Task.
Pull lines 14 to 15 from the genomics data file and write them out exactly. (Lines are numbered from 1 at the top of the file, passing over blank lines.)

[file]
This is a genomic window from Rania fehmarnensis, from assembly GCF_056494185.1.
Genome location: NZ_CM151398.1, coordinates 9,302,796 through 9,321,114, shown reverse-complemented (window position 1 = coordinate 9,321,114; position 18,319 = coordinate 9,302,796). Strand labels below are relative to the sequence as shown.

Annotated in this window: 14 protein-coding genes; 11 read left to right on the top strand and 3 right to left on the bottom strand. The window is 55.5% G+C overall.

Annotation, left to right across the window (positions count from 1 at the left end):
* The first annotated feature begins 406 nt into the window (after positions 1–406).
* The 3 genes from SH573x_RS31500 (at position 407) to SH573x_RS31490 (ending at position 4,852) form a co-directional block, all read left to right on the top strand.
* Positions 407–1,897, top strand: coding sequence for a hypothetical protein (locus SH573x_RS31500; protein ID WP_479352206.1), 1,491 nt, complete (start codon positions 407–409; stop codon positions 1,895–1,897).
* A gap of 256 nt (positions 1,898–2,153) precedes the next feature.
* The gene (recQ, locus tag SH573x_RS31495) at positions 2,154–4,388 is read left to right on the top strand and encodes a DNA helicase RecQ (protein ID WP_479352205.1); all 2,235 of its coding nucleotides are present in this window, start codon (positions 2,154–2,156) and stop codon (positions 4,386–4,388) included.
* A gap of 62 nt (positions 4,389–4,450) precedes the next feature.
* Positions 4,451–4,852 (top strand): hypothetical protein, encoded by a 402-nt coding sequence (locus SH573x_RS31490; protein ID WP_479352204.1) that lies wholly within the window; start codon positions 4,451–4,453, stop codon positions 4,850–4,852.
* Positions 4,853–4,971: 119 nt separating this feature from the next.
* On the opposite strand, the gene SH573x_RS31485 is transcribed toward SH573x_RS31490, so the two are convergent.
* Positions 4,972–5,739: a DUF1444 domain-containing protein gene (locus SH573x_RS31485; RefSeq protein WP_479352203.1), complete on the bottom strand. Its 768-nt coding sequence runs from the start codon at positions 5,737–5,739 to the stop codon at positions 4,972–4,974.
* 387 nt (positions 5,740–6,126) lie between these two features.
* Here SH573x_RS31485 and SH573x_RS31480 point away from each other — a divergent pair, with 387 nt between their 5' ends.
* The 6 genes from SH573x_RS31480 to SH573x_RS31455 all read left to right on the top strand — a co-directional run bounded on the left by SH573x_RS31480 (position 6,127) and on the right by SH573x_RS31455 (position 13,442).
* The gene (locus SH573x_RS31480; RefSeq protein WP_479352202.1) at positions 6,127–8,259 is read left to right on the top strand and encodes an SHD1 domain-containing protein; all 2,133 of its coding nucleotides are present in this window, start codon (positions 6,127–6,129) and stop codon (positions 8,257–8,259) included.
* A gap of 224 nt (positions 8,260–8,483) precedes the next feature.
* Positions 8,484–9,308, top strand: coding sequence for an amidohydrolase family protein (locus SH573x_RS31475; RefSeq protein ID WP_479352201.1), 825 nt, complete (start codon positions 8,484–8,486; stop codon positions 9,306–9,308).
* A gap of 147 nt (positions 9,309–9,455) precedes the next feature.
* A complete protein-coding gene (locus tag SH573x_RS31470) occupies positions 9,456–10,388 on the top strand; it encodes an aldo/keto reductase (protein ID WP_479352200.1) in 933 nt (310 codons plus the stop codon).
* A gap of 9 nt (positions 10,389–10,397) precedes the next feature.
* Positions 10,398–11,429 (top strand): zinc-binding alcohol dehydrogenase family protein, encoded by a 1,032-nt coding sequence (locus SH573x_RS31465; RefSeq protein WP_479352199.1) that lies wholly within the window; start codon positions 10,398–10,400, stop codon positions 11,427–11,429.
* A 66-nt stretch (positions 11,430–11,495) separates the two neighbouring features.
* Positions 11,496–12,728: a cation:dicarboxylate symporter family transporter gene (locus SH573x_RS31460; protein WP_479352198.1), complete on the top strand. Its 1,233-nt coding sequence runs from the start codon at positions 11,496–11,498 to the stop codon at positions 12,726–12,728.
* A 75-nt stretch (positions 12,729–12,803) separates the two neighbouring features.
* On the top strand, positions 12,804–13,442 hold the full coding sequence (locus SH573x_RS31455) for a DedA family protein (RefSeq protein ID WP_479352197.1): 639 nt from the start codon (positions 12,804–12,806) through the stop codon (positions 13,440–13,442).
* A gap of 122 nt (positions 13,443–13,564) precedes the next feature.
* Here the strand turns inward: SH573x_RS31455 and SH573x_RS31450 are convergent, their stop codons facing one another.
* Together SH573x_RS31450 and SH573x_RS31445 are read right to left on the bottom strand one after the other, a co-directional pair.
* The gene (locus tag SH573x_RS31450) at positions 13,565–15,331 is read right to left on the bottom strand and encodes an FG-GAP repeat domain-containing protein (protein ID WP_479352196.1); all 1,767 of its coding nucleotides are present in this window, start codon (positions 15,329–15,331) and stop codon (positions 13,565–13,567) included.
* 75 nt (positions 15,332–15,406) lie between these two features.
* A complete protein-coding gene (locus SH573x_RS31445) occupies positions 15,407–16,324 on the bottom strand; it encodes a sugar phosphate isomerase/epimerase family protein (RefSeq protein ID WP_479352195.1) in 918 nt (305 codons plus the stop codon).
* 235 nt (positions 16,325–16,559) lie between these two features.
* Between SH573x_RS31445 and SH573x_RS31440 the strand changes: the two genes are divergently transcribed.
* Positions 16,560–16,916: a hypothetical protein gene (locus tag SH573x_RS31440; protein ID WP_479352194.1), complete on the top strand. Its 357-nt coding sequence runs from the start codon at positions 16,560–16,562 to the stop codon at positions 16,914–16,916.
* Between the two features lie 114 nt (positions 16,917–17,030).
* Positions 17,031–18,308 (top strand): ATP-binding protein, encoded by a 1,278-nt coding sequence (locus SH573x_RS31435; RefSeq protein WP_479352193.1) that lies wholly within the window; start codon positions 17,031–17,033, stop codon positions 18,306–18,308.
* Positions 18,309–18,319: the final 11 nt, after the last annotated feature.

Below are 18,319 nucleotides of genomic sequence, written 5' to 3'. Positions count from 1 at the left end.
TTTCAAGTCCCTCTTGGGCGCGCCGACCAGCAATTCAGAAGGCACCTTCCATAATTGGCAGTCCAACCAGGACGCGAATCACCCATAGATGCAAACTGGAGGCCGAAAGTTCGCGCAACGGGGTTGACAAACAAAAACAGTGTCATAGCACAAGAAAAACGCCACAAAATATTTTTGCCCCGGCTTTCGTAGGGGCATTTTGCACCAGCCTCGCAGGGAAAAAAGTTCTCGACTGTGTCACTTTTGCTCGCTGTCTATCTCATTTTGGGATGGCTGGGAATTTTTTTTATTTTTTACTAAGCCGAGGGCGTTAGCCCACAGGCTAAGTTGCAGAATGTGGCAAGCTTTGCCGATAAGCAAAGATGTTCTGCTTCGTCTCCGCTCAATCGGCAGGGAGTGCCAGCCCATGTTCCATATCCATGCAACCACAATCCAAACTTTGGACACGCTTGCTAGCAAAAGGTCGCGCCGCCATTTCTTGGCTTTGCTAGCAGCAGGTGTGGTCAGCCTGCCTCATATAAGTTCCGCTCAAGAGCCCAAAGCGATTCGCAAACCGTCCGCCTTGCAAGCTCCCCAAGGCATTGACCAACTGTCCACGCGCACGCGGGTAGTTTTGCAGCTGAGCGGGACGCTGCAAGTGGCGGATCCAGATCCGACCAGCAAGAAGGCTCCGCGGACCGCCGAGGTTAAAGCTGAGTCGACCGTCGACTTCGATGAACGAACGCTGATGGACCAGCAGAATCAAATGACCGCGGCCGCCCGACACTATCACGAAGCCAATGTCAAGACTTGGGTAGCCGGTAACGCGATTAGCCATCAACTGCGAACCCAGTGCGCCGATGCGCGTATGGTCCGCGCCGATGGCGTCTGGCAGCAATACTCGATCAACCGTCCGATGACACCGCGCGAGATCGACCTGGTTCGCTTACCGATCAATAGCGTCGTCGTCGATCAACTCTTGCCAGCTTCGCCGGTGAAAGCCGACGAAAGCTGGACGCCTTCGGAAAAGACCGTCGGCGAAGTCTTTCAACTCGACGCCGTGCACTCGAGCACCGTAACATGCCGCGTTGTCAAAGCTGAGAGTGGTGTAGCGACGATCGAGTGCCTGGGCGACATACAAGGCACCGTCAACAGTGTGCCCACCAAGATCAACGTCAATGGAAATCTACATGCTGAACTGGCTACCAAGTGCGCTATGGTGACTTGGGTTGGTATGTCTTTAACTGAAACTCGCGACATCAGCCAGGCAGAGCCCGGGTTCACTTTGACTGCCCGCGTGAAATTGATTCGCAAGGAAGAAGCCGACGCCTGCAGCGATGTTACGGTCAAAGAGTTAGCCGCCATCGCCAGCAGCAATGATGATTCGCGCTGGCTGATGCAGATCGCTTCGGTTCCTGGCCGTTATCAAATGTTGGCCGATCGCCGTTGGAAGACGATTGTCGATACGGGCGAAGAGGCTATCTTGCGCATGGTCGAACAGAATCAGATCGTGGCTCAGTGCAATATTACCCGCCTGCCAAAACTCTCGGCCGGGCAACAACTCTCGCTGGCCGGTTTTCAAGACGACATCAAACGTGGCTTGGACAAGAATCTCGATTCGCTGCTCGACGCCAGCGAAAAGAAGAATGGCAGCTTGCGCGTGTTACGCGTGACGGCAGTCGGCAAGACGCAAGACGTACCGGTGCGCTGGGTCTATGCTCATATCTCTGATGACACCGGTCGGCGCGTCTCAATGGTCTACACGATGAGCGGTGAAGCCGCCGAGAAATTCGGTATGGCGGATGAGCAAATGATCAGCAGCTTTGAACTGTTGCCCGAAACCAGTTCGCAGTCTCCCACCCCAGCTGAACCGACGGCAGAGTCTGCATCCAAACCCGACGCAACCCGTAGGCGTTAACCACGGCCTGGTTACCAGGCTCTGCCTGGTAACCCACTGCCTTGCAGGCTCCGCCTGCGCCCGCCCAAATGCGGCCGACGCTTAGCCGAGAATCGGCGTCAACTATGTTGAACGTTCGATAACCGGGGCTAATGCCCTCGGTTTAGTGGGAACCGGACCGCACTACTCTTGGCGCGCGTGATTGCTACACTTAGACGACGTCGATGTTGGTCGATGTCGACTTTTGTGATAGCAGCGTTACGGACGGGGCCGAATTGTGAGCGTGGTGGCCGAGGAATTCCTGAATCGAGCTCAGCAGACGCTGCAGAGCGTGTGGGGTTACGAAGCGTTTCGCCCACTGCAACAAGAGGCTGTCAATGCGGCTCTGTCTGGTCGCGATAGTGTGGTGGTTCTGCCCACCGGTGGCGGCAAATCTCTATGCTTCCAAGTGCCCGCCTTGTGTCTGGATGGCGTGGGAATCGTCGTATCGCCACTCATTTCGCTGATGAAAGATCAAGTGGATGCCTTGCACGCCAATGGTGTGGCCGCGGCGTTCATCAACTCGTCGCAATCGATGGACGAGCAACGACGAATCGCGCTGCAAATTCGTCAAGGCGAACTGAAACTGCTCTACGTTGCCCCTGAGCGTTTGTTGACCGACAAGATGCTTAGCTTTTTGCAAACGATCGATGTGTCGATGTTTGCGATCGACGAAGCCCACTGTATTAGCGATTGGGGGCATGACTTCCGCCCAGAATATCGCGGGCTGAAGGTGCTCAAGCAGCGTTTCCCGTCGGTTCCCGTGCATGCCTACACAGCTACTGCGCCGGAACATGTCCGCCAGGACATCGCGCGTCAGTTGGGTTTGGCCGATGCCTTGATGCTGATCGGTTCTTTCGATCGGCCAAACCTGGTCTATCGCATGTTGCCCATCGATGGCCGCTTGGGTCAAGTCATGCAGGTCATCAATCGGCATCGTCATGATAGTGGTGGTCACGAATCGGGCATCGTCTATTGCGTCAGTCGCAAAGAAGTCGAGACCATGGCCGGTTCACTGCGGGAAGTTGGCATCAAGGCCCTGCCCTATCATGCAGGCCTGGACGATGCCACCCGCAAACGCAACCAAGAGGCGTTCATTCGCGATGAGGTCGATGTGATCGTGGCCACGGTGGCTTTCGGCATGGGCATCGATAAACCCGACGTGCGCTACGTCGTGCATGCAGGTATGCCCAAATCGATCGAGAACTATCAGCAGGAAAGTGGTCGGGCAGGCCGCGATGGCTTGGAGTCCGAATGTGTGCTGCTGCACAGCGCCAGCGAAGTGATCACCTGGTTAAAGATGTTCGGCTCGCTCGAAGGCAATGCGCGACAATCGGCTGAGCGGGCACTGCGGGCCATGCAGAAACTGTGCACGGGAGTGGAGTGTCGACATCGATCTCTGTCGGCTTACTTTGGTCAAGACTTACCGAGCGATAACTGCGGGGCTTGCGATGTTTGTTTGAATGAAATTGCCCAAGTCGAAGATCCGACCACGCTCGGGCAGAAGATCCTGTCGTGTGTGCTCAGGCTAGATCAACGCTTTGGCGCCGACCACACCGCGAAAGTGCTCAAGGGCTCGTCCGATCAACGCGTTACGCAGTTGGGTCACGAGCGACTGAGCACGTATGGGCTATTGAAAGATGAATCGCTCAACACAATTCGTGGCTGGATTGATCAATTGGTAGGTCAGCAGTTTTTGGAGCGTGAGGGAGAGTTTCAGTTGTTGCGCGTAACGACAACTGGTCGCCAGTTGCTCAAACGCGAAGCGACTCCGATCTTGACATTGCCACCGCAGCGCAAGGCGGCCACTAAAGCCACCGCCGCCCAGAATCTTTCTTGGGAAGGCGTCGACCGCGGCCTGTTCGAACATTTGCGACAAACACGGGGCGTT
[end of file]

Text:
* Positions 4,972–5,739: a DUF1444 domain-containing protein gene (locus SH573x_RS31485; RefSeq protein WP_479352203.1), complete on the bottom strand. Its 768-nt coding sequence runs from the start codon at positions 5,737–5,739 to the stop codon at positions 4,972–4,974.
* 387 nt (positions 5,740–6,126) lie between these two features.